Alaska's refusal to use a DNA test for true justice is shameful
By Robert Morgenthau
Friday, February 27th 2009, 4:00 AM
In 1994, William Osborne was convicted in Alaska of a kidnapping and brutal rape.
Based on my reading of the case, he very likely is guilty. Among other things, he was identified by the victim. Witnesses saw him shortly before the attack with the co-defendant whose gun was fired during the crime, and whose car contained a stain matching the victim's blood. A relatively primitive DNA test was conducted on the contents of a condom left at the crime scene. The test showed that Osborne could have produced the semen - along with about one-sixth of the male African-American population. Given the evidence, one could hardly fault the jury for convicting.
But Osborne has consistently insisted that he is innocent. DNA testing was becoming more sophisticated even before his trial, and he directed his attorney to request that a new and conclusive test be done before trial, on the semen - but his attorney refused. Since 1997 Osborne has complained of his attorney's choice and asked his prosecutors to test the evidence. A test might cost about $2,000; a nonprofit group, the Innocence Project, has offered to pay for it.
The state admits that a DNA test now would be conclusive as to whether or not Osborne is guilty. But Alaska has no statute entitling anyone to post-conviction DNA testing, and the prosecution has simply refused to give Osborne access to the evidence. Instead, Alaska has fought tooth and nail to deny Osborne that access, in a decade-long legal battle that will soon culminate with a decision from the U.S. Supreme Court. The state's position has been endorsed in "friend of the court" briefs filed by the federal government, 31 individual states and the New York City Corporation Counsel.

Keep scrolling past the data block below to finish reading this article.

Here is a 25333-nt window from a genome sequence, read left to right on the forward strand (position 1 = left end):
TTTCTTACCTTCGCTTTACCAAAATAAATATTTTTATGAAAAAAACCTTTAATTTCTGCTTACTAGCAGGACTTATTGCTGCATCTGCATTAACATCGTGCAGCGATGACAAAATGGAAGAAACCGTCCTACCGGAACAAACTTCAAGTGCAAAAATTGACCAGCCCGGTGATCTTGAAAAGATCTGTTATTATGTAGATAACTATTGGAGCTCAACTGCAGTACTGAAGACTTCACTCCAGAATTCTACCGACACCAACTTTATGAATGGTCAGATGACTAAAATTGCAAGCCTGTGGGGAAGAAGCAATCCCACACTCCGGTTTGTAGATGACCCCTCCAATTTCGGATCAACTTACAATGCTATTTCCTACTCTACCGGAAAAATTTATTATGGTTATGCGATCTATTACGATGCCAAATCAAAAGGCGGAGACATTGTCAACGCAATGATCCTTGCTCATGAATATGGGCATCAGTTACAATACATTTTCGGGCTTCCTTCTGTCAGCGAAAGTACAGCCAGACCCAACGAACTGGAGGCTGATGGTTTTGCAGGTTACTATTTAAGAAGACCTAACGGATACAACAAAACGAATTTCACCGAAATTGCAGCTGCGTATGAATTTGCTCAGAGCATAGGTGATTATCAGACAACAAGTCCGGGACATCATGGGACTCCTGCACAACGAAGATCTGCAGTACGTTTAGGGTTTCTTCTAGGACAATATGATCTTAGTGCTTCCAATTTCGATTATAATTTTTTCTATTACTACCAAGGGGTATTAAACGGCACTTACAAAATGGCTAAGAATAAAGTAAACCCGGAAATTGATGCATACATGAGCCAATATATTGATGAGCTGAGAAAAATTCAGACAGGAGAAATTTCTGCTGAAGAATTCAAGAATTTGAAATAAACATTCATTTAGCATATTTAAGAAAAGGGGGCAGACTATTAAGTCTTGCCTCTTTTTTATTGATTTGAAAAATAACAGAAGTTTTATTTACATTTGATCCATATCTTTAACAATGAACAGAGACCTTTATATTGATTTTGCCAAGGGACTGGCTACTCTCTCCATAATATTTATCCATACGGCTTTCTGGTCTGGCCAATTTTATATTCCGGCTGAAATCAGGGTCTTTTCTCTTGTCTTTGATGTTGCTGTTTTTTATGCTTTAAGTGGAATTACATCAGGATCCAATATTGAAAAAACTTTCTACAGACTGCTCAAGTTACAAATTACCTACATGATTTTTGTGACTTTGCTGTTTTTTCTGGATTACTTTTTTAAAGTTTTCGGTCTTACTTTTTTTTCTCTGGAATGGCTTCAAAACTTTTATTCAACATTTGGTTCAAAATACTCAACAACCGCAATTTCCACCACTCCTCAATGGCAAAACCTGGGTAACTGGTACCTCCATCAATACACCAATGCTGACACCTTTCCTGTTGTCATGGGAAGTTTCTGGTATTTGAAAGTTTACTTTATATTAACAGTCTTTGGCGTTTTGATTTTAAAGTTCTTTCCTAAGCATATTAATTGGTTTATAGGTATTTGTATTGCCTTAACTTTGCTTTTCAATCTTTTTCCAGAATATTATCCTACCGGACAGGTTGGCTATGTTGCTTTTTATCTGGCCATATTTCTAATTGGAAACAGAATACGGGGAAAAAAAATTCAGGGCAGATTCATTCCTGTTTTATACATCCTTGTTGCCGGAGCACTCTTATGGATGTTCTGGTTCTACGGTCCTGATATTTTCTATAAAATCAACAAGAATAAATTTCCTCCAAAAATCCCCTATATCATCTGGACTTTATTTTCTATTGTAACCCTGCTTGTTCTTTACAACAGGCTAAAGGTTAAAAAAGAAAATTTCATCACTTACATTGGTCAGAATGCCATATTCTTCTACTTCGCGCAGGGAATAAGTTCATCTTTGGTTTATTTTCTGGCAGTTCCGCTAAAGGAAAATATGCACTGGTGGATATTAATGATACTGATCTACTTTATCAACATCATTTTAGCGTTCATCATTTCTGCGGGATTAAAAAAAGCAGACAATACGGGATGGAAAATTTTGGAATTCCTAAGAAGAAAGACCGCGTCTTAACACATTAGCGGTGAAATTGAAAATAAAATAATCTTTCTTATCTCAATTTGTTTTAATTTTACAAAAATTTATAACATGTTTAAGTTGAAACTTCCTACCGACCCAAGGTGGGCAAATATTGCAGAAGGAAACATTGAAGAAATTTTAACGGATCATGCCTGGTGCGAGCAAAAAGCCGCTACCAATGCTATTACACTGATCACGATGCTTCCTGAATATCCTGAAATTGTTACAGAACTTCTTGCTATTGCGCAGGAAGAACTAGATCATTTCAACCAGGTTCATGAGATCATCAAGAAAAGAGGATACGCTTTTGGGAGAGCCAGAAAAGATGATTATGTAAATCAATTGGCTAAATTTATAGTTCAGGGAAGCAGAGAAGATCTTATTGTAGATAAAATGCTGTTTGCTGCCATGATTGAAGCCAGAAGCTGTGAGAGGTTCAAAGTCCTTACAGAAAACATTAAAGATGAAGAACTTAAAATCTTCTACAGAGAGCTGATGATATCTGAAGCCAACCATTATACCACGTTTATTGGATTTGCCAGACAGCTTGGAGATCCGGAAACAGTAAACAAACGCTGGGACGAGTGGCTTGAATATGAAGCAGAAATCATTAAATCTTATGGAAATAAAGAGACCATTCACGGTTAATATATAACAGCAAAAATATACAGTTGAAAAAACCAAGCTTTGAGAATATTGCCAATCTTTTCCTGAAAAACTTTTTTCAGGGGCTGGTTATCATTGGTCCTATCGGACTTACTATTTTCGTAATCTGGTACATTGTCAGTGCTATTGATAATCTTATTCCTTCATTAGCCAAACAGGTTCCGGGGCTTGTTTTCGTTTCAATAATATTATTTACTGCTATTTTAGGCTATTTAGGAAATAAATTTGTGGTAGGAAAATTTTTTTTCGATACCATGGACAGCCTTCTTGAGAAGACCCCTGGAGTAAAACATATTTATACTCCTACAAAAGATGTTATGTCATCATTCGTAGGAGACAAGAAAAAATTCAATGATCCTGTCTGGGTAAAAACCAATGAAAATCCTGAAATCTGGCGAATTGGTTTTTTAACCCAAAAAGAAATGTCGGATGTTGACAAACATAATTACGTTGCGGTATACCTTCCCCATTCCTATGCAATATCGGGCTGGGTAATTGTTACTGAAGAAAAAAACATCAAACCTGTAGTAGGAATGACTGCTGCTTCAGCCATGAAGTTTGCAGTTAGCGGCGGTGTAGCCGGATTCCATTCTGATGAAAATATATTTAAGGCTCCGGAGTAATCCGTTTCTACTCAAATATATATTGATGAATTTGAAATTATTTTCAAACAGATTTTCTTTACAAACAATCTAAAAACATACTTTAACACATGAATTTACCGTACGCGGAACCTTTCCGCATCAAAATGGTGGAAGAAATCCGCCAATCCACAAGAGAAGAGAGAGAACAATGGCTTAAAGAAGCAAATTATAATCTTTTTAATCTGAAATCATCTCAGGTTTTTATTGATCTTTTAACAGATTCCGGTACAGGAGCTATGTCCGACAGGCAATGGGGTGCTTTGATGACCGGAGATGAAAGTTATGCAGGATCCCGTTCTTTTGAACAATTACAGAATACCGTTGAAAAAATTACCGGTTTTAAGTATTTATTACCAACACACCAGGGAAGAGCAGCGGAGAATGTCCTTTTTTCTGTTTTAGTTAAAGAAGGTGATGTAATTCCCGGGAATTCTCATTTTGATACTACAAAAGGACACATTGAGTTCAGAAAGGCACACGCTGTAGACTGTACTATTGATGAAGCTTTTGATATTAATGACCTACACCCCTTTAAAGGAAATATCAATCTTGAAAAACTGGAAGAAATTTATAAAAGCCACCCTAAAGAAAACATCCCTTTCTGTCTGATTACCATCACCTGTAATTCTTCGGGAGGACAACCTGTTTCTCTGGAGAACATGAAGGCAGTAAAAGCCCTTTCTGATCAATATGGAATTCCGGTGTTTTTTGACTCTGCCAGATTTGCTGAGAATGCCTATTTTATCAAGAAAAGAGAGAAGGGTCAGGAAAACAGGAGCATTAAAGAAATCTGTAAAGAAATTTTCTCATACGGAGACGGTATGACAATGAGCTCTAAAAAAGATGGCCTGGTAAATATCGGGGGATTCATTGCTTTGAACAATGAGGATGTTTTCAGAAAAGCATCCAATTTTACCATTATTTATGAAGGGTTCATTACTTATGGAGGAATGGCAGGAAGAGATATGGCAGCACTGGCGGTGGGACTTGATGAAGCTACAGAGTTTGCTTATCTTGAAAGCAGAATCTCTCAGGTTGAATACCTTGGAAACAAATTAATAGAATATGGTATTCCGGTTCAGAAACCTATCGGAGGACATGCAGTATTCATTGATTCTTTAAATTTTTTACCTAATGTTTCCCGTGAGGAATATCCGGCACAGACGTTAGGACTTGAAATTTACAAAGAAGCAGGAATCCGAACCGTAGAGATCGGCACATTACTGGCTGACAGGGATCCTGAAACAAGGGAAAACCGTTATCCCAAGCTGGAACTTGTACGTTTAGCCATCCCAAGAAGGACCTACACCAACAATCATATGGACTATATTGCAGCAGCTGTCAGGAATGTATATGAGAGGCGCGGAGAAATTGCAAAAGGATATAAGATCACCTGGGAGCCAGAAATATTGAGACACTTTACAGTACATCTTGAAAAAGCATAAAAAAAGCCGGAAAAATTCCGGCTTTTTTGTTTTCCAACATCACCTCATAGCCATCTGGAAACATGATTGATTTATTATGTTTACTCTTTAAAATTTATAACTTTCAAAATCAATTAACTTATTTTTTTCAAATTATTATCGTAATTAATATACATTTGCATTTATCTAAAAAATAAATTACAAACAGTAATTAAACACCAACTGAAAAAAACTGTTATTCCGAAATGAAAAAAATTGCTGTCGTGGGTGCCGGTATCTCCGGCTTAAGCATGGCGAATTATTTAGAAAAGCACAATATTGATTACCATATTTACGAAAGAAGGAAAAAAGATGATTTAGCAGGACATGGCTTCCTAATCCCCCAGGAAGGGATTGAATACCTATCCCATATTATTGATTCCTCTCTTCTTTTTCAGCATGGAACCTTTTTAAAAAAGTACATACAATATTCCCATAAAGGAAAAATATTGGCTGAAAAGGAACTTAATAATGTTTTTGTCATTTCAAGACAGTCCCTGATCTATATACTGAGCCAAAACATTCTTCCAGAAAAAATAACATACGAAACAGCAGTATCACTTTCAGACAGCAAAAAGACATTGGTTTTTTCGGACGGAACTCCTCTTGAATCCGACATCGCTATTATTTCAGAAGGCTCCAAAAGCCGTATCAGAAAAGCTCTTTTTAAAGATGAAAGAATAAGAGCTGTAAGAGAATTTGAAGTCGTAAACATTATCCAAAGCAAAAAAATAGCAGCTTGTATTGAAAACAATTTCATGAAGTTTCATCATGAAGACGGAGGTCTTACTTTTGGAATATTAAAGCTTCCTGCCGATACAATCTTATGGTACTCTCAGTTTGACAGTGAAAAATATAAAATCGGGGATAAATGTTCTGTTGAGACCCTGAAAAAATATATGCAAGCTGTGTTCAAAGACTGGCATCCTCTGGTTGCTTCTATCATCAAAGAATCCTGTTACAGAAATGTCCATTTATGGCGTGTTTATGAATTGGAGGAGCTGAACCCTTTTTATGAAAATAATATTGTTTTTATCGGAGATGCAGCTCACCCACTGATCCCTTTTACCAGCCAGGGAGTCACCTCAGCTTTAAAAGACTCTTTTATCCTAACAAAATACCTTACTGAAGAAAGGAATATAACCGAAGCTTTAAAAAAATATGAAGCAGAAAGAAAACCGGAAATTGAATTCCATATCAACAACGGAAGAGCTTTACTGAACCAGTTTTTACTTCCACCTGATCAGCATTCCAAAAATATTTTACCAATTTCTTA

But I am simply mystified by the prosecutors' course of conduct. Not every defendant can fairly claim entitlement to post-trial forensic testing. But when a defendant who has always protested innocence will pay for a test that will resolve that protest one way or the other, only stubbornness can explain denying him access to the evidence. What can Alaska be afraid of - finding that it has imprisoned the wrong man?
The story is told that when Galileo offered to let clerics determine with their own eyes that the moons of Jupiter circled that planet, they "knew" he must be wrong. And so they refused even to look through his telescope. Alaska's prosecutors are heirs to that not-so-proud tradition.
Given the numerous cases in which new evidence, including DNA evidence, has exonerated those who like Osborne seemed very likely guilty, a prosecutor owes it to the public to be open-minded with respect to requests like Osborne's. If such testing had, in 1997, shown that Osborne was guilty, it would have done no harm - and indeed saved the Alaska taxpayers a huge litigation bill. If Osborne had been shown to be innocent, he could have been released.
Alaska may have no statute requiring testing, but it likewise has no law that prevented the state from making the evidence available. I will leave it up the Supreme Court to tell us whether Osborne had a constitutional right to testing. But all of us are entitled to prosecutors with a more flexible mind-set than that revealed in this case.
Morgenthau is Manhattan district attorney.